Buying a used car is not just a matter of budget. Given the fact that new cars lose a ton of value the moment you drive them off the lot, it makes a lot of sense to buy used, even if you can afford the brand-new version of the same model. Choosing the right used car, however, is not as easy and straightforward. It is a path fraught with pitfalls and disappointments. But if you equip yourself with a few measures we are going to discuss in this article, then you can end up enjoying champagne motoring for beer money.
Although the advices to adhere to when choosing a used car are somewhat universal, still, budget figures prominently in this equation. Buying a used car under $5K is a lot different than getting something around the $50k mark. The Price is relevant to the amount of thinking and research you should do before buying the vehicle. If it’s just a runabout you want for your daughter to learn how to drive in, then as long as the thing starts and stops and has one airbag, you are going to be okay. But if it’s something you want to use everyday and potentially keep for a few trouble-free years, then it pays to do your homework, to put in the leg work prior to purchase in the hope that you end up with a gem and not a lemon.
Now you may expect us to launch into a long tirade about low mileage and good mechanical condition. But no. Our first advise is, buy from a used car dealership. I know what you’re thinking. Everybody says stay away from dealers. Everybody knows you pay less if you buy private. And that’s all through. But we’re talking about here is the right choice, which entails peace of mind, ease of purchase, and less headache during the period of ownership. Buying from a dealer you sure pay a little more than if you buy private. But you have to take into account that when you buy a car from a dealer, you are dealing with a business, with the backing and the warranty and the incentives that is part of that. What’s more, and this is probably the best reason to buy from a dealer – a reputable one, that is – dealers puts the car through various history and mechanical checks before they buy it themselves. So you save some time and money doing that yourself.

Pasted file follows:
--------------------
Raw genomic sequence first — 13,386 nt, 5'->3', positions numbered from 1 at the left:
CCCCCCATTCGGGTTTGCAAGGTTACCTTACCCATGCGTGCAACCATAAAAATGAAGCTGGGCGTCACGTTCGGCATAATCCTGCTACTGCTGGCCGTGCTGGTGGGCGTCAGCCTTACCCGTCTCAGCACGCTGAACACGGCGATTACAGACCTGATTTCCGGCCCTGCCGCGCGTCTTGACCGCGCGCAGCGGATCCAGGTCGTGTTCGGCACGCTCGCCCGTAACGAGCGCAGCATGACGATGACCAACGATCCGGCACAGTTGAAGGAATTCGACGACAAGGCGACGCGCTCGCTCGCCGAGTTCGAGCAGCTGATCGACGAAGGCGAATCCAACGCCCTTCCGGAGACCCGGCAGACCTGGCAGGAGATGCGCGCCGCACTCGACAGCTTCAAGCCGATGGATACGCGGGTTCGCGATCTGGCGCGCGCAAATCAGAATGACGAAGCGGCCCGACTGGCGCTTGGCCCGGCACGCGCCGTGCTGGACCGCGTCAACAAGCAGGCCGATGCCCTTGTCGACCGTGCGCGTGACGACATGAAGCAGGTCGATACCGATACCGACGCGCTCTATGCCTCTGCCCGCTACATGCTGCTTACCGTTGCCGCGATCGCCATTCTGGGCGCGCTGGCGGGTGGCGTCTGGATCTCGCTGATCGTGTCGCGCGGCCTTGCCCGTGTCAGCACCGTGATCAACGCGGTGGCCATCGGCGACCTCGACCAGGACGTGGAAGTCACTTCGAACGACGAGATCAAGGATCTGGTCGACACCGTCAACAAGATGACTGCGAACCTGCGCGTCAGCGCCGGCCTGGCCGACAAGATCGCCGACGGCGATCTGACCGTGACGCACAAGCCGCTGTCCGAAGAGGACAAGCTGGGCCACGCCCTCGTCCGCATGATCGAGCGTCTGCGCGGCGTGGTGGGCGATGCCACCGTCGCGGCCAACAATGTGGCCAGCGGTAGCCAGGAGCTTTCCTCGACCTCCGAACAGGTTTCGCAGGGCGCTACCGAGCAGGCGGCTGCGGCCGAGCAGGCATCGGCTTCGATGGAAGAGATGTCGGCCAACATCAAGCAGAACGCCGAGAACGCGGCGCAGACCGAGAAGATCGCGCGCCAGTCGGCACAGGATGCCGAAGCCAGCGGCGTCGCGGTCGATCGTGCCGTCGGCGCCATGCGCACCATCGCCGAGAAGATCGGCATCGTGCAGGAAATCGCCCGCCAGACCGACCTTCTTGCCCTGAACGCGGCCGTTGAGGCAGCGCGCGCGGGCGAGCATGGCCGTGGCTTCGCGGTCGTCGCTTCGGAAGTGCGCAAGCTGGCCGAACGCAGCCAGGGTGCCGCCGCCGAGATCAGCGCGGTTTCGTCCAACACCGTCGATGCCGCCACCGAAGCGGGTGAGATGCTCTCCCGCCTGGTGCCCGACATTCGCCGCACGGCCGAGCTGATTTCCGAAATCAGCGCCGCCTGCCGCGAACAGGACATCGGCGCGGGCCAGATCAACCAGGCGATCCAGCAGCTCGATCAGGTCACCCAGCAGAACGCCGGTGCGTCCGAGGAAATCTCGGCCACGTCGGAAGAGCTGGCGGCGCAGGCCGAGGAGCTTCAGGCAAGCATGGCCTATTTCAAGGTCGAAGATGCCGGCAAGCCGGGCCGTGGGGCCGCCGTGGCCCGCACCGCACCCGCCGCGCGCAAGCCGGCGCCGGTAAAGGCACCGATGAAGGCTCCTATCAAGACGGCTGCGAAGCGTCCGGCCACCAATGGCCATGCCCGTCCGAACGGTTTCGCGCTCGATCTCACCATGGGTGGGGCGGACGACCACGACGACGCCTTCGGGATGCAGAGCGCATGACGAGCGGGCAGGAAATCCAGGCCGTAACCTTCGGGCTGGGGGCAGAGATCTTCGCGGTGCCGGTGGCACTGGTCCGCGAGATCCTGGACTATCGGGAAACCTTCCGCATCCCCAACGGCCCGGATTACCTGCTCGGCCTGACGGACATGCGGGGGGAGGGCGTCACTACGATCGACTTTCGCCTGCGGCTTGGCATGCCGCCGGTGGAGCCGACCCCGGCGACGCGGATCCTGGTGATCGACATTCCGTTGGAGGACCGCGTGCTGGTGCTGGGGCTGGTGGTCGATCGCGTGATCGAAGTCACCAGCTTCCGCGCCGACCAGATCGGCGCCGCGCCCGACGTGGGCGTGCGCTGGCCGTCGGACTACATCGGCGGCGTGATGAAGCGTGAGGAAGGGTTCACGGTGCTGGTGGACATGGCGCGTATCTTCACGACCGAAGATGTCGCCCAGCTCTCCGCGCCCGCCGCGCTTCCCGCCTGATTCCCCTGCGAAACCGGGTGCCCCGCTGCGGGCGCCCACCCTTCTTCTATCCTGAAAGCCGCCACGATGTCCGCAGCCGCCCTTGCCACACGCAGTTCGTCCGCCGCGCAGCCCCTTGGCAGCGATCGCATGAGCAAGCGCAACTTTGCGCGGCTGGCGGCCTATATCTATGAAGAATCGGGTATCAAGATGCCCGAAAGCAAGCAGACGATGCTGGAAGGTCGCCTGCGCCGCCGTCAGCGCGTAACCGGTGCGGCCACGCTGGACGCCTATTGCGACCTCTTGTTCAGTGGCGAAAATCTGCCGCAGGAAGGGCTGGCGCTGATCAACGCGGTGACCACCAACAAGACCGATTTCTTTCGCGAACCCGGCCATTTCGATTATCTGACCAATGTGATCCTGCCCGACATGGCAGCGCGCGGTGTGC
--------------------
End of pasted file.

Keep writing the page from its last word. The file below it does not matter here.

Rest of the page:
As for the condition of the car, again don’t be afraid of high mileage if your budget doesn’t stretch to a car that’s been sitting around all its life. For one thing – and you can check this with any mechanic you want – a low-mileage car that’s been locked away in a garage for most of its life often develops more problem that one that’s been regularly used and serviced. It all comes down to previous ownership and how they treated the car. And this is where you want the full service history, log book, service receipts and all the other relevant documents. There are services that can check the entire history of the car for you. But as said above, if you buy from a dealer they’ve already done all that, and checked the financing, and made sure the title is clean.
Another rule of thumb in buying the right car for your budget is going for a car (in that price range) that is a little bit more special than the others. This could be the color, or the accessories it might have, or desirable optional extras. You may have to spend a little bit more if you go for the high-spec version, but you will enjoy the car more while you own it, and come selling time you will have an easier time shifting it.
Above all, a correct determination of your vehicular needs is of utmost importance in the final decision. Say, you want to use the car predominantly for taking the kids to school and back. You don’t need an SUV for this job, unlike what the current trend may dictate. Whatever budget you have in mind, it can get you a nicer, safer sedan or hatchback than a big, wasteful SUV. So that’s something to think about.